CCAI strives to accomplish its mission by serving as an informational and
    educational resource to policymakers and works in collaboration with the
    Congressional Coalition on Adoption, which is a bicameral, bipartisan caucus,
    with more the 180 Members of Congress.

    Dave Thomas Foundation for Adoption(R) -- Dave Thomas, founder of Wendy's(R)
    Old Fashioned Hamburgers Restaurants, established the Dave Thomas Foundation
    for Adoption in 1992 to help the thousands of children throughout the United
    States and Canada who are waiting to be adopted from foster care.

    Freddie Mac Foundation -- Created by Freddie Mac in 1991, the Freddie Mac
    Foundation is dedicated to opening the doors to hope and opportunity to
    children and their families. The Freddie Mac Foundation focuses on
    strengthening families by preventing child abuse and neglect, helping find
    foster children adoptive homes, and developing youth. As the largest corporate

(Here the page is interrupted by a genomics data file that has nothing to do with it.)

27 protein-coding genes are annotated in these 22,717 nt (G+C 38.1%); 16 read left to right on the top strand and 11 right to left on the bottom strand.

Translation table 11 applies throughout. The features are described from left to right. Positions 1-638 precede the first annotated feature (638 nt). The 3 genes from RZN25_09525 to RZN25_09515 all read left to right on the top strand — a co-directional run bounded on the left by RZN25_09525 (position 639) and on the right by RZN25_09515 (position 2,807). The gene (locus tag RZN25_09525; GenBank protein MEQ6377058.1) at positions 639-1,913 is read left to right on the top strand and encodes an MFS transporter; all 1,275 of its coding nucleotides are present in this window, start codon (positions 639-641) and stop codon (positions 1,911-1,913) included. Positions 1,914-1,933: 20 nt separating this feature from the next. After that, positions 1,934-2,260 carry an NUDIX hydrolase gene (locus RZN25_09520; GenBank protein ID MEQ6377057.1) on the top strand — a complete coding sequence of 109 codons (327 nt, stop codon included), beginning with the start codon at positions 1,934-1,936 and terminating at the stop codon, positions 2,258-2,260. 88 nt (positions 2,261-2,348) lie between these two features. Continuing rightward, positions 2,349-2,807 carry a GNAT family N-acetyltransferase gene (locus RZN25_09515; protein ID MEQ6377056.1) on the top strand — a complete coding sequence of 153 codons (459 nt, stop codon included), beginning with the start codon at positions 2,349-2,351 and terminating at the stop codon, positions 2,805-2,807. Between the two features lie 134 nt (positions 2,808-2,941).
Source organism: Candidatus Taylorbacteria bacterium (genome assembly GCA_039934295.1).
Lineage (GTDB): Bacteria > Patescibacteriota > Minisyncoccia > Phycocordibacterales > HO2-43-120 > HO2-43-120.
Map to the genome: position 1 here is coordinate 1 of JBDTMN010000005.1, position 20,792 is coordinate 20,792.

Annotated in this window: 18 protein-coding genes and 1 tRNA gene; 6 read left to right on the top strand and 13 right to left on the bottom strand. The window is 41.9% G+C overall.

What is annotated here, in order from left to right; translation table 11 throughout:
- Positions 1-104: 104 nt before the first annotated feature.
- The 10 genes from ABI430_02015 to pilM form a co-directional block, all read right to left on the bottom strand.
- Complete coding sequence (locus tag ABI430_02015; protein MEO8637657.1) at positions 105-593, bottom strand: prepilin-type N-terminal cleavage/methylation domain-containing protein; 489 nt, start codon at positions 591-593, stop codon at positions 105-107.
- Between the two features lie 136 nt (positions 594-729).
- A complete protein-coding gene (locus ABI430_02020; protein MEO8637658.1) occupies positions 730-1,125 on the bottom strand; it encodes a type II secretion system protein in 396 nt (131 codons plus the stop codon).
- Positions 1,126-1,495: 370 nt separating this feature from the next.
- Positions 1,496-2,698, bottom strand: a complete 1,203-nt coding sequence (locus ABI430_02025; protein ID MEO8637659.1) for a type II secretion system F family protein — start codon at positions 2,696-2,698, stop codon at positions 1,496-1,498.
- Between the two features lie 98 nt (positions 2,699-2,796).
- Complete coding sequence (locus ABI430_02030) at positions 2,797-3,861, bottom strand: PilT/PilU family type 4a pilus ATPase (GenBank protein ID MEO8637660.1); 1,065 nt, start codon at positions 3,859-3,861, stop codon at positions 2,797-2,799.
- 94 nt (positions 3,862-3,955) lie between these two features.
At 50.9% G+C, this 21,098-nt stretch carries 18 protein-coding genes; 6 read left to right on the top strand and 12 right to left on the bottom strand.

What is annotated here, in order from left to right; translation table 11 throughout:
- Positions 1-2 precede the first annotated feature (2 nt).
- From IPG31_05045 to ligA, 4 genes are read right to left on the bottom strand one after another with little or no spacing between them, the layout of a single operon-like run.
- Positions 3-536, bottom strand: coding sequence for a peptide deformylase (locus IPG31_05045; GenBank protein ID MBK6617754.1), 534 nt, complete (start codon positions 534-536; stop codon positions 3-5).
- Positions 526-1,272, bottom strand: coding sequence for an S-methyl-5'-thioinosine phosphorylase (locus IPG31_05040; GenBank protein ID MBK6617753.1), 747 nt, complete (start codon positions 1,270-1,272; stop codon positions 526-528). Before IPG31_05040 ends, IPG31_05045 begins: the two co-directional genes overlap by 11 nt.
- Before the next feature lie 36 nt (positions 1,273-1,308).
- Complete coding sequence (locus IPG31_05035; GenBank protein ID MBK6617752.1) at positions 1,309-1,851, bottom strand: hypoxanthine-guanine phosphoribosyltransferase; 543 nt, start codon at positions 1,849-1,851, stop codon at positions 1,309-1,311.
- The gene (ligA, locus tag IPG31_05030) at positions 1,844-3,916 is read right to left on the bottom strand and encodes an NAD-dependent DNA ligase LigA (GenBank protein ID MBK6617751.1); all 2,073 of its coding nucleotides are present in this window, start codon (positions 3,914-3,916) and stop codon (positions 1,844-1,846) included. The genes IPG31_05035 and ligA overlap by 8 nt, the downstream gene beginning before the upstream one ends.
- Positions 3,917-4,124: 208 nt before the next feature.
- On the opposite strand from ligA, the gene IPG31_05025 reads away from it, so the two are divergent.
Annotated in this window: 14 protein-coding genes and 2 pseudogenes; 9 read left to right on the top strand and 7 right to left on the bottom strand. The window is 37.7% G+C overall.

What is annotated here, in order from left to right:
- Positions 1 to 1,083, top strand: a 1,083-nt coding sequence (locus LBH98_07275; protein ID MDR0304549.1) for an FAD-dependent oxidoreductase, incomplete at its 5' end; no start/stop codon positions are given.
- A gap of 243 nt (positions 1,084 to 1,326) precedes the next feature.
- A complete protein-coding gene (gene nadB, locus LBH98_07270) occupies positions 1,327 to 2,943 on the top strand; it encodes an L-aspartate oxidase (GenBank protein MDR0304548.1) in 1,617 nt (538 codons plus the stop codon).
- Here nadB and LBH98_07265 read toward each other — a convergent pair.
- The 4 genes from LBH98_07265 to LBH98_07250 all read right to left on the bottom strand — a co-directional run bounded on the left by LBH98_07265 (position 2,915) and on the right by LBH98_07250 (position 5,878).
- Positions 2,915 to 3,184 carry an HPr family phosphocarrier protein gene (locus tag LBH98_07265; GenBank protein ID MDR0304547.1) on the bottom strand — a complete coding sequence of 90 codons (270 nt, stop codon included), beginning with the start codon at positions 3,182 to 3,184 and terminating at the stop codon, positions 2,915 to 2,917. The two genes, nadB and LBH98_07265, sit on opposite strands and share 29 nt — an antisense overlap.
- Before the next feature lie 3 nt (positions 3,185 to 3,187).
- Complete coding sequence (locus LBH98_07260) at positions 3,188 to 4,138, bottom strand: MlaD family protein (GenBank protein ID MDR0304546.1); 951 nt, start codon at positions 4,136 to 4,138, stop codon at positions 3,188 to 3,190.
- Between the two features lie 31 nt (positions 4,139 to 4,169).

funder in the Washington, D.C. metropolitan area, Freddie Mac and the Freddie
    Mac Foundation have invested more than $217 million in nonprofit organizations
    serving children and families.

    Target Corporation -- Minneapolis-based Target Stores, along with its parent
    company Target Corporation (NYSE:TGT), gives back more than $2 million a week
    to its local communities through grants and special programs. On a national
    level, Target is committed to raising awareness about adoption and sponsors
    several initiatives, including National Adoption Day and the annual Angels in
    Adoption Award ceremony in Washington, D.C.

    SOURCE National Adoption Day Coalition

    CO: National Adoption Day Coalition; Target Corporation; Freddie Mac
    Foundation; Dave Thomas Foundation for Adoption; Congressional Coalition
    on Adoption Institute; CCAI; Children's Action Network; Casey Family
    Services; Alliance for Children's Rights

    ST: District of Columbia


    Web site:

    mom to Juliette, 8, adopted from China